How many successful businesses put out a product without first asking questions like:
Is there a need for the product? Does the product have a potential audience? Who is that audience? What are the different ways one can use this product? What makes our product unique?
Yet, many musicians invest a great deal of time releasing a “product” without asking those types of questions.
In this blog, I hope I get you to thinking about your music and practice routine more like a business, these considerations may enable you to do this longer. We live in an era where creativity is not enough; practicality is a necessity as well.
I will show you some basic questions that all musicians should ask themselves before spending hours on a practice routine or spending thousands of dollars on another CD.
Let’s look at a practice routine like any business should, asking the same questions a business would:
Suppose you are working on four different skillsets:
1)Learning how to play in a complex time signature such 17/8
2)Learning the latest song by an obscure artist
3)Learning standard repertoire in your genre of choice
4)Improving your timing via a metronome
5)Transcribing things from recordings by ear
Ask yourself the following-How often will I need these skills on a job? Will these skills lead to more gigs? Will these skills lead to more students? How will what I’m doing impact my success? Can I use these skills in multiple areas/genres? Does this stuff have an audience or an employer?
Let’s reanalyze these skill sets individually:
1)Playing in 17/8 could be fun and challenging but the number of times you’ll need that skill is very low. Most students will never have a desire or need to play in that time signature and most audience members would prefer to hear something simpler. However, if you are highly skilled and have other marketable skills in place then it’s perhaps a noble thing to work on.
2 &3)An obscure new song might be fun, but if you don’t know the standard repertoire of a genre it will most likely not be the best use of your time. After decades of playing, my ability to play the Standard Repertoire has gotten me way more jobs than the ability to play something obscure.
4)Keeping good rhythm is something important in all genres and musical situations. A VERY marketable, desirable skill.
5)Anything that trains your ear is good because it crosses genres. For example, if you can hear the I, IV, and V in a country song, then you can most likely hear it in a blues song. Good ears are a highly marketable skill.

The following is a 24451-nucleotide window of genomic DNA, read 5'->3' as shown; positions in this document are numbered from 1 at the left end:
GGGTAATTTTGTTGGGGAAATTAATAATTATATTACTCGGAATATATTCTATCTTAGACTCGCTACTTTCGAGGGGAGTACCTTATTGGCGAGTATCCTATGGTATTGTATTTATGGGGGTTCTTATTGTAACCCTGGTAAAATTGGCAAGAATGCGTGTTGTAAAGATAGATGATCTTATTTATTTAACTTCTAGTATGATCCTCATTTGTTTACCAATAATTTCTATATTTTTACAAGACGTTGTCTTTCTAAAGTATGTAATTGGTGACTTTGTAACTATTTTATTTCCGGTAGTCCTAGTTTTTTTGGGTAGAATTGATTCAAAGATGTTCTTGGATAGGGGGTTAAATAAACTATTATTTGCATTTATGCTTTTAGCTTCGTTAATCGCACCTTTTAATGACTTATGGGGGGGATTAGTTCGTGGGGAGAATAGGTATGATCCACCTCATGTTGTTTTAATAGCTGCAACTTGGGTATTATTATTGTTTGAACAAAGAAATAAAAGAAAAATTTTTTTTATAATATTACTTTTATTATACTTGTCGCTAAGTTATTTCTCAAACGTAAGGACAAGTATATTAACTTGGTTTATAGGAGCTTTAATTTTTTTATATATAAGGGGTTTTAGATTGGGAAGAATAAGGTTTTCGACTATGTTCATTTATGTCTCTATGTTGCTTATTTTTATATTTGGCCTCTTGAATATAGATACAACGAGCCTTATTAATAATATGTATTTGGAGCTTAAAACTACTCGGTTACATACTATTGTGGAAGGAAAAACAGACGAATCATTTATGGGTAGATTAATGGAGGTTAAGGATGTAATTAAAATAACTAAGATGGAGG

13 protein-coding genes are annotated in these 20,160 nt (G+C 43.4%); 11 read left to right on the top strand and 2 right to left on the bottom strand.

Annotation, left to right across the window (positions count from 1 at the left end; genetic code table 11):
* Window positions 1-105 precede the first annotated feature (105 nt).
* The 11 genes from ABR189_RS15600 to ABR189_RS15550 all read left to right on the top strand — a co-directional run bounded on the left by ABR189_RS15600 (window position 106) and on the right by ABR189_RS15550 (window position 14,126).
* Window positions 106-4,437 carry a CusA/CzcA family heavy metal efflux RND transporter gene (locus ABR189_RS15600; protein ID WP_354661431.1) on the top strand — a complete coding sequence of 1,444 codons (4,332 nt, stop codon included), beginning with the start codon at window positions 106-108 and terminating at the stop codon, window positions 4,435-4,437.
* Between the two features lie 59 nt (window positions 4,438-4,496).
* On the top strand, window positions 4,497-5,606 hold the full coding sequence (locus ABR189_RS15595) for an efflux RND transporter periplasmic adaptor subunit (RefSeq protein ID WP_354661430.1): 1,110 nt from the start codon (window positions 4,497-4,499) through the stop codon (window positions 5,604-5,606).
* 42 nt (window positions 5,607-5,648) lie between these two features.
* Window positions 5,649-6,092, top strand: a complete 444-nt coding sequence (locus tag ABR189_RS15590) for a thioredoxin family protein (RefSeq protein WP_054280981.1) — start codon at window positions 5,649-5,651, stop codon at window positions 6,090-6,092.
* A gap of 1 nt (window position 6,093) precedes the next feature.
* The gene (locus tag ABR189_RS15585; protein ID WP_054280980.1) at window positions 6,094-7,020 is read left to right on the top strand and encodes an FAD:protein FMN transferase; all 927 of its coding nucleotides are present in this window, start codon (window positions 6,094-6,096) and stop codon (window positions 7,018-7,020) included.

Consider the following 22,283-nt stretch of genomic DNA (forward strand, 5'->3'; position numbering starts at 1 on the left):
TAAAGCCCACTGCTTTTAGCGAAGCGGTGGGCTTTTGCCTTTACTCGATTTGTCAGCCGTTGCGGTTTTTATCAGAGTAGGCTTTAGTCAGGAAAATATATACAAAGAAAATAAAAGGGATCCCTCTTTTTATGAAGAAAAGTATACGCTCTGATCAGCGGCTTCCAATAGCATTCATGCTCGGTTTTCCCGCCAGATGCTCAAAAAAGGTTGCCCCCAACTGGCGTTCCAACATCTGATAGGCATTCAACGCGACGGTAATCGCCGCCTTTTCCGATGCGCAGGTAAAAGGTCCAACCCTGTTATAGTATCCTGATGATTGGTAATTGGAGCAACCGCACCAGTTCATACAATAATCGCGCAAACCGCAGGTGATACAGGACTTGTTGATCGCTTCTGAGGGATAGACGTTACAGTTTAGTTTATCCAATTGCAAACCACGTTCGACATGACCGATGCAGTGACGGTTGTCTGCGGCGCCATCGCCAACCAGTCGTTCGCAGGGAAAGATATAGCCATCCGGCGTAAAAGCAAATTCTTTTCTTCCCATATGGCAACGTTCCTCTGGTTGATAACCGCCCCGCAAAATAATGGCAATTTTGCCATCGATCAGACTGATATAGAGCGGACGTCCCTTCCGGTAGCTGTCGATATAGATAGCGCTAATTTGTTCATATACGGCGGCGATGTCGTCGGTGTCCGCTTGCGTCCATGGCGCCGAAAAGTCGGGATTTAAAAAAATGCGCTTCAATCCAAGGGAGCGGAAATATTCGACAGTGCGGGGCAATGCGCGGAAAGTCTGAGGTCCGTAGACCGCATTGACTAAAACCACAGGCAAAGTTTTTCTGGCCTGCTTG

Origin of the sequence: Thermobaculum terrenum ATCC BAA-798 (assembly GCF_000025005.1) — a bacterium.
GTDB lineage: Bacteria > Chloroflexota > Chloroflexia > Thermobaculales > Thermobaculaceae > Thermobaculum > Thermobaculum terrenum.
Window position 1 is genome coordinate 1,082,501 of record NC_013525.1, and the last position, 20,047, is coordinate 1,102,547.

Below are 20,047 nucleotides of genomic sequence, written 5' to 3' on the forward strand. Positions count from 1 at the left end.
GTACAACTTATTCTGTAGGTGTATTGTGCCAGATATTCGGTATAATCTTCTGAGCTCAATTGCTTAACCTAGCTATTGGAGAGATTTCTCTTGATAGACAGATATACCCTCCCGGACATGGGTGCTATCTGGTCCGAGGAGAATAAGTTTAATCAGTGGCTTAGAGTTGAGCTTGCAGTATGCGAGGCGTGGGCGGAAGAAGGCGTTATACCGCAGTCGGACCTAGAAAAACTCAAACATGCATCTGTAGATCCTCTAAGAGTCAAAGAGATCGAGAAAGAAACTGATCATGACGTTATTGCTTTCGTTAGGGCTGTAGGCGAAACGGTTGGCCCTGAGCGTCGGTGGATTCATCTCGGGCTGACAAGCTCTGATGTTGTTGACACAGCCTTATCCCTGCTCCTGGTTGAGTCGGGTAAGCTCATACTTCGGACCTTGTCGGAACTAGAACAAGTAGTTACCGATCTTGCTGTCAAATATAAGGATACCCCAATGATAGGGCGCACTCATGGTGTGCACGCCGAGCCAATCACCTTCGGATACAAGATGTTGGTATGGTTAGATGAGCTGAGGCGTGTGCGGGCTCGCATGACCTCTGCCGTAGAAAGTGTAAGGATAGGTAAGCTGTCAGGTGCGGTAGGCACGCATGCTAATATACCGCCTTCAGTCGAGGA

Please keep in mind that Context is important; things that are good for a highly advanced musician aren’t as good for the beginning professional looking for more work and jobs.
For example, if you go to jams and don’t know any of the songs, then you probably should learn standards before obscure tunes. If you can’t play decent backup, then a time signature like 17/8 is largely a waste of time where making a living as a musician is concerned. There’s an order to things; having marketable/practical things in place before progressing on to very specialized things is a better use of your practice time.
I can truthfully say I spent a lot of time working on things I never ended up using on any job or even in my writing. I wouldn’t say it was a waste of time because I learned something, but I do believe in some cases my time would have been better spent on something else.
In summary, you are trying to make your musical Resume stronger in a way that leads to jobs, contacts, and anything that keeps you doing this longer.
Why is music different than any other career?
People trying to get a job usually pick skills to work on that will help them get that job, not ones that are impractical. For example, If you are trying to get a new computer job, then spending hours a day working on some obscure dead computer programming language probably isn’t a good idea. Yet, that is the equivalent of what many musicians do in their practice routines. They never consider if there is a market out there. They don’t consider how they can or cannot put the skills they practice so much to use.
I must say, I don’t believe that your entire practice routine has to be about marketability and business-sense. I spend a great deal of my time practicing things I simply want to play with no regard if anyone else will like them. A world where we don’t chase creativity for pure creativity sakes is a world where music suffers greatly. However, where many musicians go wrong is that’s ALL they do. In order to do this for a living remember the equation:
Creativity + Practicality = You getting to do this longer
A peek into my own career and my many shoes.
1)Wedding Musician-I have a repertoire of solo guitar material (wedding music, popular, jazz, and latin). When I’m hired over and over to play that repertoire, it tells me, “Hey that was a good investment of your time!” That investment allows me to keep doing what I love for a living. A few years into marketing myself as a wedding musician, I also began learning to sing some popular music. Now I must be honest, singing is not something I enjoy nearly as much as playing; I have to work harder at it because I don’t spend much time at all practicing it. However, it’s led to more gigs and it’s not as painful as having to find something else to do. If I had to ask myself whether the investment in the solo guitar material was worth my time, I would say Yes, without a shadow of a doubt.